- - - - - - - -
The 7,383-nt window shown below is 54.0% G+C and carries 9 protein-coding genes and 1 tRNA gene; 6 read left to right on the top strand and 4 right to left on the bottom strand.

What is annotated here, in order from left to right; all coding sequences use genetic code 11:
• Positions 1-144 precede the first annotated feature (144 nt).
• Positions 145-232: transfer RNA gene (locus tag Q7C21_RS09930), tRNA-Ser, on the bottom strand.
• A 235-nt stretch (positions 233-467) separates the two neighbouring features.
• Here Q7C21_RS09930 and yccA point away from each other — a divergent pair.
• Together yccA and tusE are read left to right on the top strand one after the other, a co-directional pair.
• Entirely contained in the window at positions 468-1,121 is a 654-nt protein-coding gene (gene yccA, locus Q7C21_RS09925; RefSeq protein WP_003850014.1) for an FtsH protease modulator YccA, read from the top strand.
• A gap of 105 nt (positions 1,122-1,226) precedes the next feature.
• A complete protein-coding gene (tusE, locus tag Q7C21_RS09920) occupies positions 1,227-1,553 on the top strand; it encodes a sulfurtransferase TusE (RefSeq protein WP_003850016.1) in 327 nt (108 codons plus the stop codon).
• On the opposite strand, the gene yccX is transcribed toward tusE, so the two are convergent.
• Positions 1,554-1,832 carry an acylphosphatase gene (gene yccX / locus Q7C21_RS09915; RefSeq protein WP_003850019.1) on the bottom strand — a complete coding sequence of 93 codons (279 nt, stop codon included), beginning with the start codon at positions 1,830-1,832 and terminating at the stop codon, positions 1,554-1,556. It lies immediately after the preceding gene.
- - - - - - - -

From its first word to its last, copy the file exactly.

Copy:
The 7,383-nt window shown below is 54.0% G+C and carries 9 protein-coding genes and 1 tRNA gene; 6 read left to right on the top strand and 4 right to left on the bottom strand.

What is annotated here, in order from left to right; all coding sequences use genetic code 11:
• Positions 1-144 precede the first annotated feature (144 nt).
• Positions 145-232: transfer RNA gene (locus tag Q7C21_RS09930), tRNA-Ser, on the bottom strand.
• A 235-nt stretch (positions 233-467) separates the two neighbouring features.
• Here Q7C21_RS09930 and yccA point away from each other — a divergent pair.
• Together yccA and tusE are read left to right on the top strand one after the other, a co-directional pair.
• Entirely contained in the window at positions 468-1,121 is a 654-nt protein-coding gene (gene yccA, locus Q7C21_RS09925; RefSeq protein WP_003850014.1) for an FtsH protease modulator YccA, read from the top strand.
• A gap of 105 nt (positions 1,122-1,226) precedes the next feature.
• A complete protein-coding gene (tusE, locus tag Q7C21_RS09920) occupies positions 1,227-1,553 on the top strand; it encodes a sulfurtransferase TusE (RefSeq protein WP_003850016.1) in 327 nt (108 codons plus the stop codon).
• On the opposite strand, the gene yccX is transcribed toward tusE, so the two are convergent.
• Positions 1,554-1,832 carry an acylphosphatase gene (gene yccX / locus Q7C21_RS09915; RefSeq protein WP_003850019.1) on the bottom strand — a complete coding sequence of 93 codons (279 nt, stop codon included), beginning with the start codon at positions 1,830-1,832 and terminating at the stop codon, positions 1,554-1,556. It lies immediately after the preceding gene.